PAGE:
We face many barriers in terms of education, housing, income, employment, transportation, health care, culture and the community. I would like to encourage all AEBC members to work towards creating a more inclusive community. We may lose focus if we do not keep our goals in mind. Referring to our common goals at meetings and having open communication between meetings helps our cause.

For the AEBC, I dream of an accessible community for all people. This will be possible through fostering inclusion, respect and dignity. I am personally interested in having younger members join our great organization. Having members of various backgrounds helps us have more perspective in different areas.

Working towards developing an accessible community incorporates universal design, communication, collaboration, and a barrier-free society. The ideal is that all citizens can participate in all aspects of community and social life. This is something I am glad the AEBC is successful in working towards.

Marc Workman, Alberta

When I reflect on the sorts of goals I would like the AEBC to realize in the future, three notions come to mind: growth, recognition, and empowerment. These three are certainly not exhaustive of the possible AEBC achievements that would be worthwhile, but they are three of the ones that interest me most.

I've been involved on the National Board of the AEBC for around four years, and in that time, the number of members of the organization has remained pretty much constant. We typically have between 270 and 300 members at any given time. This will not do. I would not be satisfied if this were doubled or tripled either. The AEBC should have ten times the membership it currently has. We need hundreds of Chapters and strong provincial and territorial affiliates across the country. There are obstacles beyond our control that will make this difficult. French-English divisions, a vast country with a comparatively small population, and our relatively decentralized system of government all stand in the way of building a large national organization, but I believe it can be done, and I'm confident it will be done in the future. I intend to do what I can to make this happen.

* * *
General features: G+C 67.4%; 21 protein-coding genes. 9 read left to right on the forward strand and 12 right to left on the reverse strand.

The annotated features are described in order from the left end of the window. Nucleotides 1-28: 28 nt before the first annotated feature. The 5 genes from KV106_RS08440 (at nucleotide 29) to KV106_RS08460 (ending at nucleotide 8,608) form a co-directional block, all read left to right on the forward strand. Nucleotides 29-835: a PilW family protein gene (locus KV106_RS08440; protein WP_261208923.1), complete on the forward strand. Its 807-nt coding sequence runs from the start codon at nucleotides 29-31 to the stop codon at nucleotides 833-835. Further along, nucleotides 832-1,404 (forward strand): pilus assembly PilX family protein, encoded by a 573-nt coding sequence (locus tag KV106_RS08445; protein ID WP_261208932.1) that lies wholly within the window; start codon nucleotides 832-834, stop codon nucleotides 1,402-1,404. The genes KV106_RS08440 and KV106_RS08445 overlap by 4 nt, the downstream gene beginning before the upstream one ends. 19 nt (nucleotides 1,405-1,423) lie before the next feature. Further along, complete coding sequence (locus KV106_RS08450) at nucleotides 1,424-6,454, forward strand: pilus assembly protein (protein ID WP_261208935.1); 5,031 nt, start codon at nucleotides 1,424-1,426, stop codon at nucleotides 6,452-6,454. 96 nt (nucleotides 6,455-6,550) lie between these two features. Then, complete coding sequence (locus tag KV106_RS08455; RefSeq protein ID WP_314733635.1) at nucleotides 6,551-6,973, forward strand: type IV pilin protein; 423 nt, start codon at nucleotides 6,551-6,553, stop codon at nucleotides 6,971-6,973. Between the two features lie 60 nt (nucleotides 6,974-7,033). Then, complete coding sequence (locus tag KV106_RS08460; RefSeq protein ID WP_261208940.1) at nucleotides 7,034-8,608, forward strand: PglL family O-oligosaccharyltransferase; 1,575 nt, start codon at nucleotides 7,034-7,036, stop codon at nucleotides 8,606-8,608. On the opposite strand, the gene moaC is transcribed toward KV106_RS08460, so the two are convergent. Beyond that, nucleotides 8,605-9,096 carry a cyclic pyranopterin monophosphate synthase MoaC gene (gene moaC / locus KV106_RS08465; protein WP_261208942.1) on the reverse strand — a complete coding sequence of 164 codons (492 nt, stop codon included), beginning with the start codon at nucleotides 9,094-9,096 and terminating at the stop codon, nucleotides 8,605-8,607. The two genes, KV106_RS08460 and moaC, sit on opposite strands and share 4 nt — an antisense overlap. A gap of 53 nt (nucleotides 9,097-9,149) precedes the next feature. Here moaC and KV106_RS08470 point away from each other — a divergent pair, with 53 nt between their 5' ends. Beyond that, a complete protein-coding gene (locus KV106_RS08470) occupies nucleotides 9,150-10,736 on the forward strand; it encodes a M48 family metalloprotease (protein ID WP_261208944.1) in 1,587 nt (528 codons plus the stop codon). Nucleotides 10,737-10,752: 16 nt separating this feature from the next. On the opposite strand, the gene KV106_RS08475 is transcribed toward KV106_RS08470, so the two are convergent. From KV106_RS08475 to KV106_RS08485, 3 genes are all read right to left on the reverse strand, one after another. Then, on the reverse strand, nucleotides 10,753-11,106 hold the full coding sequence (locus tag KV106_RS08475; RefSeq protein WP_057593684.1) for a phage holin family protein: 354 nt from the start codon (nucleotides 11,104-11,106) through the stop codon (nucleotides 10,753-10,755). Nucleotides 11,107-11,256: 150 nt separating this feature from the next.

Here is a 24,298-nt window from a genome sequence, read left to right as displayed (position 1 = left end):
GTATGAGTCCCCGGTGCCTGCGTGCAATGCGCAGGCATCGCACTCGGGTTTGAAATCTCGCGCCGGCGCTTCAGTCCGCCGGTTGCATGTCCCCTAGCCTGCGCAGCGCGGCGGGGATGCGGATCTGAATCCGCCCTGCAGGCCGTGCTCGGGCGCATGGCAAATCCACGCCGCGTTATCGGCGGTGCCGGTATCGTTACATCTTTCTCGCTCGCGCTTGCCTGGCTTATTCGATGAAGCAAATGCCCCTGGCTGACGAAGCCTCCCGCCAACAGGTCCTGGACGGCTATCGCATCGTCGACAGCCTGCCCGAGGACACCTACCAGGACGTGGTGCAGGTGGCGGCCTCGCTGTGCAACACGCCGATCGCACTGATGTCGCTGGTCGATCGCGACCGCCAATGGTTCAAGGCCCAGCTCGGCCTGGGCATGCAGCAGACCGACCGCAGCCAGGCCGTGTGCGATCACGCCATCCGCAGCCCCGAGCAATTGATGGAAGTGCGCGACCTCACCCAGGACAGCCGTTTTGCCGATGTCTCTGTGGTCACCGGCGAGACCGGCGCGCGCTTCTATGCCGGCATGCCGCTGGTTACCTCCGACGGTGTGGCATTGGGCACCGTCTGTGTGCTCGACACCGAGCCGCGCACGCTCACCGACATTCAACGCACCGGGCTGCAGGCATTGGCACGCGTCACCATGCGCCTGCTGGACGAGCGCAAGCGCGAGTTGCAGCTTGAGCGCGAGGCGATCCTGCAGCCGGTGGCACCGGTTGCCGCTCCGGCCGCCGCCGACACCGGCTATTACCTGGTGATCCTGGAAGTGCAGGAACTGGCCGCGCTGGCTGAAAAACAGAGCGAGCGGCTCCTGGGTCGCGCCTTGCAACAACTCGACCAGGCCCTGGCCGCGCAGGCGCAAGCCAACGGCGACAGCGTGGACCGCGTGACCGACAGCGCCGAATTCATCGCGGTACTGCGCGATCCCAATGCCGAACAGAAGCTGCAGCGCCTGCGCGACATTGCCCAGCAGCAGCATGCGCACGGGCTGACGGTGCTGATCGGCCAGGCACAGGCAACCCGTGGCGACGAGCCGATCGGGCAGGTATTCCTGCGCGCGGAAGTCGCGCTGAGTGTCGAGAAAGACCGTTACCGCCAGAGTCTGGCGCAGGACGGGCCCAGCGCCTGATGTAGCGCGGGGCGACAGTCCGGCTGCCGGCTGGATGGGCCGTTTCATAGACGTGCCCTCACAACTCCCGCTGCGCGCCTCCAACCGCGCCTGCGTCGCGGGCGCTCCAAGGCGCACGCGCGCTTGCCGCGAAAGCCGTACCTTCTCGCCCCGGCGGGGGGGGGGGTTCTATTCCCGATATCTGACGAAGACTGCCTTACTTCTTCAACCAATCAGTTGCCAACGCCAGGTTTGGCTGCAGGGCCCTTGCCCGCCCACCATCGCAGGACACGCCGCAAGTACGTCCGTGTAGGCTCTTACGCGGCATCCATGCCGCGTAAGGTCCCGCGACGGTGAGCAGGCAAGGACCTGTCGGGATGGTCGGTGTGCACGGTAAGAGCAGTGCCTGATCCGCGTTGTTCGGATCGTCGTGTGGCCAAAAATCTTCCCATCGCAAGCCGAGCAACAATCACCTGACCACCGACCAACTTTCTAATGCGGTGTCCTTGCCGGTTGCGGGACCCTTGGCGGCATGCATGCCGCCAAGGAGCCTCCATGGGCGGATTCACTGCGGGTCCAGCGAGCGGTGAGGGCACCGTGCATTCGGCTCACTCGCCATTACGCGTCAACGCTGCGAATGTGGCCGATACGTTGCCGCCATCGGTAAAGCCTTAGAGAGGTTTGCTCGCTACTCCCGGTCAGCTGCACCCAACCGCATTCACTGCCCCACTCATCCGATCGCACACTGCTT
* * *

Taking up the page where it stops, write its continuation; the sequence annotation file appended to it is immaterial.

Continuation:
Part of what I believe will fuel our growth is receiving the recognition we deserve. The AEBC must be recognized as the legitimate voice of blind Canadians. We are a democratic organization. This means a variety of things. One thing it means is that, if I misrepresent the organization, the members may decide that I no longer deserve a place on the National Board. I am accountable to the members for everything I do on behalf of the AEBC, and this accountability is what fundamentally distinguishes organizations "of" blind people from organizations "for" blind people. In the minds of politicians, journalists and the wider public, the AEBC, along with other democratically run organizations, must be recognized as the authority on issues affecting blind Canadians. Growth and recognition of the AEBC go hand in hand. As we grow, we will receive more recognition, and as we receive more recognition, we will continue to grow.